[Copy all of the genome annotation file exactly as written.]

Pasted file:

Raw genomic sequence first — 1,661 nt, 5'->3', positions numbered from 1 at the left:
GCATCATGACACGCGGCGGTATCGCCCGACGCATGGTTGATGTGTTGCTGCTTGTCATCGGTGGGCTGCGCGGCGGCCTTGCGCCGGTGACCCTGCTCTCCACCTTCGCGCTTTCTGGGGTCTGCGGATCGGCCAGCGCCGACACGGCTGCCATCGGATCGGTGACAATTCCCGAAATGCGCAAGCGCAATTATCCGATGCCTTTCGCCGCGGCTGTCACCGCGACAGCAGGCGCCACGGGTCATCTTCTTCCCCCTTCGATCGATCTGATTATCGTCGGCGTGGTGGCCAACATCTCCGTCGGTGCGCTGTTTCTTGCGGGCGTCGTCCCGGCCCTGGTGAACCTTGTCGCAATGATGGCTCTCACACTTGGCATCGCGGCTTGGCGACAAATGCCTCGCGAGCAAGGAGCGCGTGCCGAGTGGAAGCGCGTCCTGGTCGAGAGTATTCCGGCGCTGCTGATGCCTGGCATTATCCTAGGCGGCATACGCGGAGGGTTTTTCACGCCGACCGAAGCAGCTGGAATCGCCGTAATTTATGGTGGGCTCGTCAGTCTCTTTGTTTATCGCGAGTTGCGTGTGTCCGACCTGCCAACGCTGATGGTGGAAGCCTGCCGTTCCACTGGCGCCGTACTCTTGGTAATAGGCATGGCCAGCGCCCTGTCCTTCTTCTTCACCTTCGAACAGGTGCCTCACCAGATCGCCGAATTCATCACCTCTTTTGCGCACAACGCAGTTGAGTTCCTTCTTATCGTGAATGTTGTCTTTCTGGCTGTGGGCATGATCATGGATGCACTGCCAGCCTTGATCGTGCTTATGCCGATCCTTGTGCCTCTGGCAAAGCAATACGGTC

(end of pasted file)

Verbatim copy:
Raw genomic sequence first — 1,661 nt, 5'->3', positions numbered from 1 at the left:
GCATCATGACACGCGGCGGTATCGCCCGACGCATGGTTGATGTGTTGCTGCTTGTCATCGGTGGGCTGCGCGGCGGCCTTGCGCCGGTGACCCTGCTCTCCACCTTCGCGCTTTCTGGGGTCTGCGGATCGGCCAGCGCCGACACGGCTGCCATCGGATCGGTGACAATTCCCGAAATGCGCAAGCGCAATTATCCGATGCCTTTCGCCGCGGCTGTCACCGCGACAGCAGGCGCCACGGGTCATCTTCTTCCCCCTTCGATCGATCTGATTATCGTCGGCGTGGTGGCCAACATCTCCGTCGGTGCGCTGTTTCTTGCGGGCGTCGTCCCGGCCCTGGTGAACCTTGTCGCAATGATGGCTCTCACACTTGGCATCGCGGCTTGGCGACAAATGCCTCGCGAGCAAGGAGCGCGTGCCGAGTGGAAGCGCGTCCTGGTCGAGAGTATTCCGGCGCTGCTGATGCCTGGCATTATCCTAGGCGGCATACGCGGAGGGTTTTTCACGCCGACCGAAGCAGCTGGAATCGCCGTAATTTATGGTGGGCTCGTCAGTCTCTTTGTTTATCGCGAGTTGCGTGTGTCCGACCTGCCAACGCTGATGGTGGAAGCCTGCCGTTCCACTGGCGCCGTACTCTTGGTAATAGGCATGGCCAGCGCCCTGTCCTTCTTCTTCACCTTCGAACAGGTGCCTCACCAGATCGCCGAATTCATCACCTCTTTTGCGCACAACGCAGTTGAGTTCCTTCTTATCGTGAATGTTGTCTTTCTGGCTGTGGGCATGATCATGGATGCACTGCCAGCCTTGATCGTGCTTATGCCGATCCTTGTGCCTCTGGCAAAGCAATACGGTC